The timid growth of the Spanish economy came to a halt in the third quarter of the year according to figures published by the Bank of Spain (BOE) this Monday.
While the economy had grown by 0.2 percent between April and June of this year, the period July-September saw zero growth (0.0 percent).
The Bank considers that the continued reduction in internal demand, which is partly a consequence of the almost 5 million people out of work in Spain and the fear that unemployment is going to increase yet further in the coming months, is a factor in growth grinding to a halt.
Internal demand dropped by 0.8 percent in the third quarter and although there have been 'slight increases' in business investment, that is also under threat as a result of Spain's banks needing to increase their capital to nine percent as a result of the recent agreements made between EU leaders in Brussels.
The BOE highlights that in the third quarter of the year, the Spanish economy has continued to be weakened in an atmosphere of crisis made worse by worries over the sovereign debt in the Euro-zone.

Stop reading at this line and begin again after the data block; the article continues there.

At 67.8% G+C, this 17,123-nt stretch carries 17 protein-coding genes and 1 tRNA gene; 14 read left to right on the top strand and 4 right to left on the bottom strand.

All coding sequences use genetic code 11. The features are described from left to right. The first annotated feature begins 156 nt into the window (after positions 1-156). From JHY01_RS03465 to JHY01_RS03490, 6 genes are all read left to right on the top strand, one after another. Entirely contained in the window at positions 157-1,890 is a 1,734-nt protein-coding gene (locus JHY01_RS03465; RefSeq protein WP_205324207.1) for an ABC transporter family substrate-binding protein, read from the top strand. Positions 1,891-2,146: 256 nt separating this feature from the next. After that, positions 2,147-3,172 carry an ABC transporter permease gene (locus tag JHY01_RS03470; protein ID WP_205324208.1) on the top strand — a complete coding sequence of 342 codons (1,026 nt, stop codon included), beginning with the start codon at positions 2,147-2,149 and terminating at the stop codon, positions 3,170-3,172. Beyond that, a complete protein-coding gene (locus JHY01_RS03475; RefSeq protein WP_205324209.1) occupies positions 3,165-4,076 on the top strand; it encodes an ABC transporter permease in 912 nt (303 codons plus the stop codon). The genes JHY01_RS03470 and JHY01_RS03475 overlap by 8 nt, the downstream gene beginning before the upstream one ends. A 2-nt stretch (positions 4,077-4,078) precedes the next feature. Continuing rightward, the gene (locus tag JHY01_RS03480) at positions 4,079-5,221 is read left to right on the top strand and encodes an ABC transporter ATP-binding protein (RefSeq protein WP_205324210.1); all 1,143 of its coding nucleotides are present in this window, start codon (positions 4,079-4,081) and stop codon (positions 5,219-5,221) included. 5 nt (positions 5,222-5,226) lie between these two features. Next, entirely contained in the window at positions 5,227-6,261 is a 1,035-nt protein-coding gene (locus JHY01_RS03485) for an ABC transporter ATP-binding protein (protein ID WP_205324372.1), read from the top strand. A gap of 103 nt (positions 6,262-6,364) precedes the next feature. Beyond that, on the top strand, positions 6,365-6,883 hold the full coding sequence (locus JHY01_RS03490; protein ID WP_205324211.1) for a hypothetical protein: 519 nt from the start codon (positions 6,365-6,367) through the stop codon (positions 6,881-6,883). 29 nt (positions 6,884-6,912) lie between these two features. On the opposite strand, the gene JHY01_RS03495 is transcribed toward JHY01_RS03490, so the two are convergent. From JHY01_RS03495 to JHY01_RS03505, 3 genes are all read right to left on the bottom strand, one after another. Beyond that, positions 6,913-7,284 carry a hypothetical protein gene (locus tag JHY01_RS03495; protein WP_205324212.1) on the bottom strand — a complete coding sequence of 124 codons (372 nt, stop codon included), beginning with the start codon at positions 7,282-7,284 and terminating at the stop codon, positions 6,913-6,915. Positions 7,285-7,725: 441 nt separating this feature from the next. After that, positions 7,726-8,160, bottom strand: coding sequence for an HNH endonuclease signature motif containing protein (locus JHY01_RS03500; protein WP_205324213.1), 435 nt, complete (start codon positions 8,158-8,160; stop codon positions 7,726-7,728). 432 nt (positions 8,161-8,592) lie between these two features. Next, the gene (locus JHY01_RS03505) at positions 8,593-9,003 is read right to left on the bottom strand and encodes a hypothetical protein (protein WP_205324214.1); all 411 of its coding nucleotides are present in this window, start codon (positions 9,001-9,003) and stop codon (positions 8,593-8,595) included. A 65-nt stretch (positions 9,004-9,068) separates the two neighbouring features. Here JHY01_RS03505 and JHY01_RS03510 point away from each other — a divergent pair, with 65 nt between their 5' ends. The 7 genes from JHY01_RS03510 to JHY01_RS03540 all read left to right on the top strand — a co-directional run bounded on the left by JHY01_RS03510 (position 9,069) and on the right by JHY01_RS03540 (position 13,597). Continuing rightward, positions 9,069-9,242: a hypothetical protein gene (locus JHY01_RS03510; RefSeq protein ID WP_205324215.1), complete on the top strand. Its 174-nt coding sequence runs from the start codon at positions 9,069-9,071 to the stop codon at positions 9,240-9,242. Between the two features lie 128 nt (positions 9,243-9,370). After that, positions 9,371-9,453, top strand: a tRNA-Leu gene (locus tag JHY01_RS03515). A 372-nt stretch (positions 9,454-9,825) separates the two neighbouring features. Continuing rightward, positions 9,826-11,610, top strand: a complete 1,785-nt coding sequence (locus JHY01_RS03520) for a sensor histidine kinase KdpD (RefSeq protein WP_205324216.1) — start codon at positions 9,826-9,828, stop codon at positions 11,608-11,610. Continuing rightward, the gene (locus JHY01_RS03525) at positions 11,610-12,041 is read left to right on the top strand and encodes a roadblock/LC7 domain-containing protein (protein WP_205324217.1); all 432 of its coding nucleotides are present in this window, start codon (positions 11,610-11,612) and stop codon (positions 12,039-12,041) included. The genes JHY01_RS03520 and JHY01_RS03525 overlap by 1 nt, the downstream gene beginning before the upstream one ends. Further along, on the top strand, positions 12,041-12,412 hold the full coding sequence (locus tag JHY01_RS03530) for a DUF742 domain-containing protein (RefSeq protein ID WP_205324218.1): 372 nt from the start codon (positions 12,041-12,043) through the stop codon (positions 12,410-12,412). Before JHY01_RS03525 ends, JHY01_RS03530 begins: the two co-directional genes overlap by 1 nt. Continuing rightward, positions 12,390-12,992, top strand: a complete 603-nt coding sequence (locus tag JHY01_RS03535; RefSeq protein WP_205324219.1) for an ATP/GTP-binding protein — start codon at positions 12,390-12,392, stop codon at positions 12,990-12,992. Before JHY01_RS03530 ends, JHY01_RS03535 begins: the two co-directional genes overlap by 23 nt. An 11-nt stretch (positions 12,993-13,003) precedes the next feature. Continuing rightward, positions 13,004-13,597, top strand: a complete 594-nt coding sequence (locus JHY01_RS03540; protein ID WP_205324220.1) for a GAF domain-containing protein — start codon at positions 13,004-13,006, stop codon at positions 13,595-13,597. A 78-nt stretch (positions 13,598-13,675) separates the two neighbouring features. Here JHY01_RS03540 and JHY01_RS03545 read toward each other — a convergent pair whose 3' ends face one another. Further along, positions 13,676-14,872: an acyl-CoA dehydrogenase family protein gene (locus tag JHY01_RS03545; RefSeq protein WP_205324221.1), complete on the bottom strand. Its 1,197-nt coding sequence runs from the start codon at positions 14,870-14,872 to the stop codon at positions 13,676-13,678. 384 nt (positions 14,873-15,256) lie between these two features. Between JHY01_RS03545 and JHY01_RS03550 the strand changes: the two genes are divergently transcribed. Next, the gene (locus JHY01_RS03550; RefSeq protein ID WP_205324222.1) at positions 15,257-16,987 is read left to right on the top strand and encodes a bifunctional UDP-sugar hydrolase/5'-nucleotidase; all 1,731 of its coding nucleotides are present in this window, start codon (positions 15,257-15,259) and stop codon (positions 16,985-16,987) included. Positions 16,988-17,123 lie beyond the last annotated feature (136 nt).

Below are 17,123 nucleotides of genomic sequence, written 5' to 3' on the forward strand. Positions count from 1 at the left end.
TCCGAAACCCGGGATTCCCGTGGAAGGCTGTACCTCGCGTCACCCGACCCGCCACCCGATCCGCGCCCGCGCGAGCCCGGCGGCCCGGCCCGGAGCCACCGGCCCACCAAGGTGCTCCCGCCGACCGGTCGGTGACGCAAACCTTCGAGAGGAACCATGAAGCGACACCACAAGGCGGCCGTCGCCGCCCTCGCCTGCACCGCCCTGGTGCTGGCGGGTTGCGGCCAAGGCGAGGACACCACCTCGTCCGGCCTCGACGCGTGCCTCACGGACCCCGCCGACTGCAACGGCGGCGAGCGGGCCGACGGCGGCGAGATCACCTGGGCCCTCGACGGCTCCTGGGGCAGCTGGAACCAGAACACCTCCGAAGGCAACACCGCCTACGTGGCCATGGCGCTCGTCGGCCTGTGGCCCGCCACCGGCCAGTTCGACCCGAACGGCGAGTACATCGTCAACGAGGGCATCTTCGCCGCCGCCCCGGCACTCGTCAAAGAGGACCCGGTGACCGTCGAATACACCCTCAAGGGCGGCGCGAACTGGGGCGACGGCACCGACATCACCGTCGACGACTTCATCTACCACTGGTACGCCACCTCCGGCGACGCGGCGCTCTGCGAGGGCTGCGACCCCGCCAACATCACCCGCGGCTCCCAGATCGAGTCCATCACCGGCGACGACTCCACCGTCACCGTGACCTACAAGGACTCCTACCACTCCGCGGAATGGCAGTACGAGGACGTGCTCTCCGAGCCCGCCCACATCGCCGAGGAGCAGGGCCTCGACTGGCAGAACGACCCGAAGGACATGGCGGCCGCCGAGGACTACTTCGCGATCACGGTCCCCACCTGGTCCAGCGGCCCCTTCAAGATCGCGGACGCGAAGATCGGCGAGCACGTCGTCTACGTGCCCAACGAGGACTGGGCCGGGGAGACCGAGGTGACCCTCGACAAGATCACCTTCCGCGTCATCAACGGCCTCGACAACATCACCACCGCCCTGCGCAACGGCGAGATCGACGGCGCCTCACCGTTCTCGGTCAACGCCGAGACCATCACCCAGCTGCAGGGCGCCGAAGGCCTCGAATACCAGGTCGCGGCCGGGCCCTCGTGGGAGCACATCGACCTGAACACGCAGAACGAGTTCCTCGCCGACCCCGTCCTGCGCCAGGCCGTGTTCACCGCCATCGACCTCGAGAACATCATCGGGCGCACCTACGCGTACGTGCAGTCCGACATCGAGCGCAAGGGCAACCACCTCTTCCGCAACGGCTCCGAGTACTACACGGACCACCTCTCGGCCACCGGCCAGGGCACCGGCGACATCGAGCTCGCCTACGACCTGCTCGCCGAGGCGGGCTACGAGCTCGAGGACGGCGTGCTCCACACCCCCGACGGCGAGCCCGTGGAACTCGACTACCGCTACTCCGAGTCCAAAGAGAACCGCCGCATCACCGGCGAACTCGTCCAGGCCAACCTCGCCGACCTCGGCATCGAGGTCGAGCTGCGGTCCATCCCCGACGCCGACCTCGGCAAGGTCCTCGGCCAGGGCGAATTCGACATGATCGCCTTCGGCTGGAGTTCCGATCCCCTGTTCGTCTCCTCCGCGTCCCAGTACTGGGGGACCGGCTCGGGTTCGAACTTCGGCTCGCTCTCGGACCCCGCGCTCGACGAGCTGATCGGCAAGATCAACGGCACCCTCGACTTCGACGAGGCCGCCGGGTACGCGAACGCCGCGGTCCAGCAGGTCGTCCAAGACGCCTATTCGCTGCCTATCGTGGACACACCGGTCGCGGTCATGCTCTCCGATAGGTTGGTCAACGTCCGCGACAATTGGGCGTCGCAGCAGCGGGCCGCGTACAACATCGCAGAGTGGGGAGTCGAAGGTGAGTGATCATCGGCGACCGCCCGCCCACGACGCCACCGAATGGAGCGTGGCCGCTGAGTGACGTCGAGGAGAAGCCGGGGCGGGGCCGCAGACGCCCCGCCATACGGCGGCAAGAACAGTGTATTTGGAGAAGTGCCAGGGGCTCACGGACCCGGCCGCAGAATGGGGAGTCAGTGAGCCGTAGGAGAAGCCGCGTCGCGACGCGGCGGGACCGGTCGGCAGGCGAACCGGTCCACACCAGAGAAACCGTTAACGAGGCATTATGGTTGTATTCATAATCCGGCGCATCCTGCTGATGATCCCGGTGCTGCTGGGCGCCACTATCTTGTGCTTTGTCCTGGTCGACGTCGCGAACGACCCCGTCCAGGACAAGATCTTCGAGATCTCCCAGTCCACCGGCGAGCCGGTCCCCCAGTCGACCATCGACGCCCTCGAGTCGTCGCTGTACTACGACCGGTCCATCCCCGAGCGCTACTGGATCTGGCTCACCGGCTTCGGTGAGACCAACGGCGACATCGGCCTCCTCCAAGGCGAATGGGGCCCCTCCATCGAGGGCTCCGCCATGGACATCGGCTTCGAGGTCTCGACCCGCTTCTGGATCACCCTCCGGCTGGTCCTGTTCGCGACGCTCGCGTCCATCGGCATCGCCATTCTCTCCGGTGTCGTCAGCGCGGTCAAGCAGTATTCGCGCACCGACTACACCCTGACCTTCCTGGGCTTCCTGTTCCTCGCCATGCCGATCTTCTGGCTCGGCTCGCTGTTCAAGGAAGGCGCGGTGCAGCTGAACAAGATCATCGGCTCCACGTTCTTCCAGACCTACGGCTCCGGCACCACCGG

The official predictions of the Spanish government were for the economy to grow by 1.3 percent during 2011, although that prediction now looks almost impossible to fulfil and the bank warns that the slowdown in growth could cause problems when it comes to reducing the state deficit.
Although figures last week showed the Spanish state deficit continues to shrink, that was due to reductions in expenditure outstripping reductions in money collected by the state, which also fell.
Should the economy stagnate, then state earnings through direct and indirect tax will also fail to increase, making it hard to further reduce the deficit without further cutbacks in expenditure, which in turn could lead to a continued fall in internal demand.
Nevertheless, the BOE insists that whoever wins the General Election on November 20 will have to take the necessary efforts to ensure the deficit is reduced to 4.4 percent of gross domestic product.